“But I want the cool sauce!” my older son whined. We had just moved the container of ranch dressing closer to his brother, so he could dip his chicken wing in it.
“Mine!” my younger son proclaimed.
“You guys need to share it,” I said.
“Then it should be in the middle!” my older son pointed out. To him, the solution favoring his brother was quite unjust.
“Your brother can’t reach it if it’s in the middle. He has shorter arms than you do,” I said. “You can still reach it if it’s closer to him.”
While it didn’t disappear, the glare on my older son’s face softened. “Yeah.” That factor hadn’t occurred to him.
Getting up, my husband offered another solution. “Let’s move him closer so he can reach it better,” he suggested before adjusting my younger son’s chair.
Satisfied, both kids resumed dipping their wings. They even pushed the cup of ranch back and forth to each other. While this situation threatened to be a potential disaster, I was pleased that we could come to a reasonable conclusion.
What I didn’t realize until later was how this exchange could help them wrestle with issues much more complex than chicken wings. That’s because the whole argument centered around differing definitions of “fairness.”
At first, my older son only thought the solution would be fair if the sauce was equally far away from both of them–equality. But after I pointed out his brother’s inherent disadvantage, he realized that equality, in this case, wasn’t fair. Instead, we had to move towards equity, where both people have the same opportunity to get resources, regardless of where they started.
Moving the sauce itself and my son’s chair made it possible for them both to reach it without either of them needing to miss out.
As our kids get older, they’ll be facing big questions and issues about injustice. These conversations now about sharing the ranch dressing are setting them up for internalizing values and working through these issues. By talking them through the why behind the actions, they can see the bigger picture.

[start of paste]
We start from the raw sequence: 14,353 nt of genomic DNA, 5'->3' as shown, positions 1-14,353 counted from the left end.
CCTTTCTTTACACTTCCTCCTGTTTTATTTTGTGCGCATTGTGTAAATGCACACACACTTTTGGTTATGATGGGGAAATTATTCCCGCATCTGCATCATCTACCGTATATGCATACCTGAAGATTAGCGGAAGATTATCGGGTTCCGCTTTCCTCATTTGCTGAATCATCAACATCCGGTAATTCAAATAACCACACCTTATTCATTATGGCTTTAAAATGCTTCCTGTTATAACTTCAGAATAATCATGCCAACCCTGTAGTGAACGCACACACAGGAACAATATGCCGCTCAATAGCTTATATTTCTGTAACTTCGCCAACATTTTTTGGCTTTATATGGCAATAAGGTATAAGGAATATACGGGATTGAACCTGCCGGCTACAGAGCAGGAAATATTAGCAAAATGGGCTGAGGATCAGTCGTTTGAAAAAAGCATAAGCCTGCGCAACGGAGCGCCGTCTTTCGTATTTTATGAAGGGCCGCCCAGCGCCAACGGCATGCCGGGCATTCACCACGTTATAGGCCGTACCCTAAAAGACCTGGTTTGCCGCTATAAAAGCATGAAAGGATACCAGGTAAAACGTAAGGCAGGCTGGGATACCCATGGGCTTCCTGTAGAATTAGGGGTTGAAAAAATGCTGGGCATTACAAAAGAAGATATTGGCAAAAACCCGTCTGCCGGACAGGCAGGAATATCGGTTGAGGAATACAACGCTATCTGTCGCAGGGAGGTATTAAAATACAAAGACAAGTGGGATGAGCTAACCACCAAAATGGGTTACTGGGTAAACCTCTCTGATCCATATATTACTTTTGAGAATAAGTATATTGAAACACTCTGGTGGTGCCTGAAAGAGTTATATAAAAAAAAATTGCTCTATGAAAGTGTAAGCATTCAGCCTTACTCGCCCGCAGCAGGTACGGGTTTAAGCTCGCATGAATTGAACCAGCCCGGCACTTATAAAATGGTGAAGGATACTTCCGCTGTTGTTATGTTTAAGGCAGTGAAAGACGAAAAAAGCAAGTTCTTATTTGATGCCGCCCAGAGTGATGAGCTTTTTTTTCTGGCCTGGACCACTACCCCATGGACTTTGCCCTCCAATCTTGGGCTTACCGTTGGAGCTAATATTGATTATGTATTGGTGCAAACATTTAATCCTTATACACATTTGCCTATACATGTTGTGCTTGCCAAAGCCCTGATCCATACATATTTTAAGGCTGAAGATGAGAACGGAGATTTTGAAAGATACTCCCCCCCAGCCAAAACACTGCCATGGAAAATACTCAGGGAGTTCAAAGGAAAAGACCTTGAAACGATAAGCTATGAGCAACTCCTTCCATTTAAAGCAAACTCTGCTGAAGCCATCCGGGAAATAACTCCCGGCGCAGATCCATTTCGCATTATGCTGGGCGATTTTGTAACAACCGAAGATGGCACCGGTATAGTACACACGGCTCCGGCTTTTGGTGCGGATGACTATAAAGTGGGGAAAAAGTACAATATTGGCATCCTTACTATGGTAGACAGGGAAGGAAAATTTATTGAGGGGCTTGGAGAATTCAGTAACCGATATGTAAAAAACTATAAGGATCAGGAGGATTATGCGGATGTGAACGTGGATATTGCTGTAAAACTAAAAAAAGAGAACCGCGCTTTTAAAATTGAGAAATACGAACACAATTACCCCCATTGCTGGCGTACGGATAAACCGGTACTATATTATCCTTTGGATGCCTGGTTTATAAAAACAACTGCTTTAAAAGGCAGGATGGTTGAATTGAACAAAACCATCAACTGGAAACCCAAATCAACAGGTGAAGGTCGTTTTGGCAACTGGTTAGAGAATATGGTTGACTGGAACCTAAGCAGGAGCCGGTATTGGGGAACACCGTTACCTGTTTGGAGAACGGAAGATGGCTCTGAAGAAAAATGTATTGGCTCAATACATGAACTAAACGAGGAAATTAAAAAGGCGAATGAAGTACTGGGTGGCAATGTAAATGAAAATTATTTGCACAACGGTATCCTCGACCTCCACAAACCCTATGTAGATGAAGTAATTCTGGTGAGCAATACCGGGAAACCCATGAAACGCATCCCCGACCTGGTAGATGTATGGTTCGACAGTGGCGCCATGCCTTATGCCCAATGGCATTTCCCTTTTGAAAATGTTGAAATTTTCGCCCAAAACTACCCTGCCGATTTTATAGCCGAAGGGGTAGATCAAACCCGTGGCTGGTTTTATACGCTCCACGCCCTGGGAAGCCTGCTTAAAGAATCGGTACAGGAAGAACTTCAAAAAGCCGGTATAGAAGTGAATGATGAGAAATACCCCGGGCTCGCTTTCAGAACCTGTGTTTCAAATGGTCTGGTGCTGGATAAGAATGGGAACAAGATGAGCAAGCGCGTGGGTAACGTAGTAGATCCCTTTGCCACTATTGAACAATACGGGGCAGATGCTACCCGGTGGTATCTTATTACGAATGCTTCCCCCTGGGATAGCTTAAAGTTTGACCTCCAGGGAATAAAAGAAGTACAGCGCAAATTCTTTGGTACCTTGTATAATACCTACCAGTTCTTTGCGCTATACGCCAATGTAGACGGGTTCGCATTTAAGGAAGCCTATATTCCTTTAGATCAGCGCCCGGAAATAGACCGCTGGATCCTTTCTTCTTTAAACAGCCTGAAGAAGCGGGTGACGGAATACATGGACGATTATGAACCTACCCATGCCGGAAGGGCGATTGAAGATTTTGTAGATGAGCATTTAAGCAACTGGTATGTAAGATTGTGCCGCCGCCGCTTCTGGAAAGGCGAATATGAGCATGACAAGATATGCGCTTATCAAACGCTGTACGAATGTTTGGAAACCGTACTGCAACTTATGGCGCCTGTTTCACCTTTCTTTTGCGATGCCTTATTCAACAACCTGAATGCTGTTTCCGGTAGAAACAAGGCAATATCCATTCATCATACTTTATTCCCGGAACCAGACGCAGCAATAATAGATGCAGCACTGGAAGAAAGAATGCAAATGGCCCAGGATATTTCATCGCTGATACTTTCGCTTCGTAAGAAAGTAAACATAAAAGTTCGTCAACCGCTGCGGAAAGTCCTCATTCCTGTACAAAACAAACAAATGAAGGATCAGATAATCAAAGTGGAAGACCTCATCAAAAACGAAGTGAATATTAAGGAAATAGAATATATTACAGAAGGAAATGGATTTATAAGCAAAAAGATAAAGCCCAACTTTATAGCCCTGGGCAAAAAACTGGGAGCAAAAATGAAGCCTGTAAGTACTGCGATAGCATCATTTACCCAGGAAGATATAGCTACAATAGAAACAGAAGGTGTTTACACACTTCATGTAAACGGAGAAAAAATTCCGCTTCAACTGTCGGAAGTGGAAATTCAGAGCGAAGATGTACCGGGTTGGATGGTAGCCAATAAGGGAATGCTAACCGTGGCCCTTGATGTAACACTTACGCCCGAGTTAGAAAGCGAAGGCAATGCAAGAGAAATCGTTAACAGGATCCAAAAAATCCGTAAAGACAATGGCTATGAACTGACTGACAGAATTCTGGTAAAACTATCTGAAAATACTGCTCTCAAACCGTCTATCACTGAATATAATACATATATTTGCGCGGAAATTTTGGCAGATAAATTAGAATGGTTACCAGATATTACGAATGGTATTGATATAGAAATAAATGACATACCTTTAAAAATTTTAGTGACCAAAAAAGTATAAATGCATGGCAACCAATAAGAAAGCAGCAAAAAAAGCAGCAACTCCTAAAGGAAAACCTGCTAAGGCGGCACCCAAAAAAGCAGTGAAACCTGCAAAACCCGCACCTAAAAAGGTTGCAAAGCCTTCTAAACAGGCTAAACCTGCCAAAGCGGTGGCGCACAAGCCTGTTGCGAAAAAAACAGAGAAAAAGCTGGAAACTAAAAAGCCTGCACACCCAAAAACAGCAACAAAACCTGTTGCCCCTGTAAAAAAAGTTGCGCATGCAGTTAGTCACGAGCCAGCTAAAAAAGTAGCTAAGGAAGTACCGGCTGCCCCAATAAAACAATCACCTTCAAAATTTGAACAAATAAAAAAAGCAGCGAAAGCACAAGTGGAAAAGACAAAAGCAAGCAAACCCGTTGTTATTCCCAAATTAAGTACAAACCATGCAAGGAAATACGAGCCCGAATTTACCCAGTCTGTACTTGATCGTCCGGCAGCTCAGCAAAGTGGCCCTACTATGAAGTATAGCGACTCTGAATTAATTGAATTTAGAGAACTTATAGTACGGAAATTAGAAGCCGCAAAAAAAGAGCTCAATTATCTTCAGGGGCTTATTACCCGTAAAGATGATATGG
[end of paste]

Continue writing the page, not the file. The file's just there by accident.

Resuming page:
Now, these discussions don’t always sink in so rapidly. Later that evening, my older son grabbed a toy away from my younger son and then spent a good 10 minutes screaming that it wasn’t fair that he had to give it back. It seems there are limits on sibling empathy right before bedtime.
But I hope that despite the bumps, these conversations become part of their way of navigating the world. After all, you never know what might happen at dinner.
This originally appeared on Facebook. It has been reprinted with permission.
Shannon Brescher Shea is the mom of a family of four trying to learn how to be kinder, more sustainable, and more adventurous. At We’ll Eat You Up, We Love You So, she explores parenthood, growing up, and this big beautiful world. She’s also written for the Huffington Post, The Good Mother Project, the Children and Nature Network, Rants from Mommyland, Greater Greater Washington, Simplicity Parenting, the New York State Conservationist, and Adirondack Sports and Fitness. In her day job, she’s a science communicator in the federal government.